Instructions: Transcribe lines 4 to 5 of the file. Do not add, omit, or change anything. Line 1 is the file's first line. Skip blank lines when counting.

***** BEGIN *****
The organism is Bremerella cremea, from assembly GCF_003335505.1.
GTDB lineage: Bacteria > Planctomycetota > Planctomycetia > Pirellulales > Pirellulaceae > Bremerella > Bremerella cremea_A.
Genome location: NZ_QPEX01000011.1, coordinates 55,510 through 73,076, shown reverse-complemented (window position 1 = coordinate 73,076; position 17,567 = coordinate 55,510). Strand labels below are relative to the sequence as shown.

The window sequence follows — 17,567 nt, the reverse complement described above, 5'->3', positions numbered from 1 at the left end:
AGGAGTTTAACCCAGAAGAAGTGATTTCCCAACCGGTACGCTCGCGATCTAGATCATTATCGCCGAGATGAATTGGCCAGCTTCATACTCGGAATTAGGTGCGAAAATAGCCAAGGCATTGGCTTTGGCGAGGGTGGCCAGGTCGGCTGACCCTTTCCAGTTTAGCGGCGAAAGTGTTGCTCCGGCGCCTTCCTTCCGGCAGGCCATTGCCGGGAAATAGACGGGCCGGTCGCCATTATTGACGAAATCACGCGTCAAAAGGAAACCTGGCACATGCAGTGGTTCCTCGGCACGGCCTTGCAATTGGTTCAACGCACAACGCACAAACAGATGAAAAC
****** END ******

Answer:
The window sequence follows — 17,567 nt, the reverse complement described above, 5'->3', positions numbered from 1 at the left end:
AGGAGTTTAACCCAGAAGAAGTGATTTCCCAACCGGTACGCTCGCGATCTAGATCATTATCGCCGAGATGAATTGGCCAGCTTCATACTCGGAATTAGGTGCGAAAATAGCCAAGGCATTGGCTTTGGCGAGGGTGGCCAGGTCGGCTGACCCTTTCCAGTTTAGCGGCGAAAGTGTTGCTCCGGCGCCTTCCTTCCGGCAGGCCATTGCCGGGAAATAGACGGGCCGGTCGCCATTATTGACGAAATCACGCGTCAAAAGGAAACCTGGCACATGCAGTGGTTCCTCGGCACGGCCTTGCAATTGGTTCAACGCACAACGCACAAACAGATGAAAAC